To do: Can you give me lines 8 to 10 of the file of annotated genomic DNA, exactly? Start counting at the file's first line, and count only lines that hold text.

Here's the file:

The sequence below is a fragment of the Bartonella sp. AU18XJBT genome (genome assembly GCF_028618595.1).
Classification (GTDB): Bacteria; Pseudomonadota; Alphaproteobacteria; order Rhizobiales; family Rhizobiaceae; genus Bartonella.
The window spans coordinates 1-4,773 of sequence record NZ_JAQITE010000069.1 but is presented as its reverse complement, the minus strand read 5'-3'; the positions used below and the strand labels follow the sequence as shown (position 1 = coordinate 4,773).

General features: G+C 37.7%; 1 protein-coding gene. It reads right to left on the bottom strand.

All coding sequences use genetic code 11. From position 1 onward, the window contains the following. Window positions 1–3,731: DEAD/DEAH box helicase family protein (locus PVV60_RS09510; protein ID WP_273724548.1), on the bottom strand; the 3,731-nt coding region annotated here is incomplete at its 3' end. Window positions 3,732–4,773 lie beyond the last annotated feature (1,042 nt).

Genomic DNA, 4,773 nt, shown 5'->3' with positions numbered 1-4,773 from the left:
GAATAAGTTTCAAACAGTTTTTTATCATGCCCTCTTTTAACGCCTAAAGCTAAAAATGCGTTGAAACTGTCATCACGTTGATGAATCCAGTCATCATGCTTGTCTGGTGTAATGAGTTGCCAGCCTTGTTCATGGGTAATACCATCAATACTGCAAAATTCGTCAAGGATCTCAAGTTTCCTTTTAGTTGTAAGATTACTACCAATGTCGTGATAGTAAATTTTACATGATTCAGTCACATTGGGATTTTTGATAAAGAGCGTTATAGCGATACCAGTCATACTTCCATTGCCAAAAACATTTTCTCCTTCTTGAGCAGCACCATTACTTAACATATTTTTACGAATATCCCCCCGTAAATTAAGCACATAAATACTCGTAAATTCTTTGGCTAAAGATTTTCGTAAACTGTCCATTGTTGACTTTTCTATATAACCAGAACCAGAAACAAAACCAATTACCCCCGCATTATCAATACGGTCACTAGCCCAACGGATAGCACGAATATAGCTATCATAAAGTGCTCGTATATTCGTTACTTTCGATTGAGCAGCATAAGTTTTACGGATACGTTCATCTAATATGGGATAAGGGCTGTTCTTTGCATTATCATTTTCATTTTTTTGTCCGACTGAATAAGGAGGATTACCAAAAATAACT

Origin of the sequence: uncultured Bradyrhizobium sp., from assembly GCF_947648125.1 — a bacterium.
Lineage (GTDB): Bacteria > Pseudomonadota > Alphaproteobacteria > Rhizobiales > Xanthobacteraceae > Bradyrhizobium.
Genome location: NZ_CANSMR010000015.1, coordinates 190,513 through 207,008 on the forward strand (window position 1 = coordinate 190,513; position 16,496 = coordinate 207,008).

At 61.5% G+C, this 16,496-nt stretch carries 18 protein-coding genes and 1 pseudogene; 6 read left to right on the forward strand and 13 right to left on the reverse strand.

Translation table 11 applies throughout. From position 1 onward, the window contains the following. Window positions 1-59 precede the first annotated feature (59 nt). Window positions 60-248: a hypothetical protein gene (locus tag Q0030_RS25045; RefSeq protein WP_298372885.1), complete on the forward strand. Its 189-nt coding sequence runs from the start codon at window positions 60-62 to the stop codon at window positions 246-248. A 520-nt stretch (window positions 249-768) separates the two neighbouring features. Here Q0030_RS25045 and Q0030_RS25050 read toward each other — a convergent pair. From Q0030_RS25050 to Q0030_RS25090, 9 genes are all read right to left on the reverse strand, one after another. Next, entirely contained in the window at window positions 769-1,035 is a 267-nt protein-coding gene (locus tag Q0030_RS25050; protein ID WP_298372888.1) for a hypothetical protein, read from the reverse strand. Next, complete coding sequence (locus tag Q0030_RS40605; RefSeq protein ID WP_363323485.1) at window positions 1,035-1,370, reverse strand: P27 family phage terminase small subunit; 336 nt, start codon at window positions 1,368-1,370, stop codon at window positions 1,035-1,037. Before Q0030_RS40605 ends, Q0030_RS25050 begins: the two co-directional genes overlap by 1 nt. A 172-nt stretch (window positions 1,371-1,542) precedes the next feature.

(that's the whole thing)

Origin of the sequence: uncultured Bradyrhizobium sp., from assembly GCF_947648125.1 — a bacterium.
Lineage (GTDB): Bacteria > Pseudomonadota > Alphaproteobacteria > Rhizobiales > Xanthobacteraceae > Bradyrhizobium.
Genome location: NZ_CANSMR010000015.1, coordinates 190,513 through 207,008 on the forward strand (window position 1 = coordinate 190,513; position 16,496 = coordinate 207,008).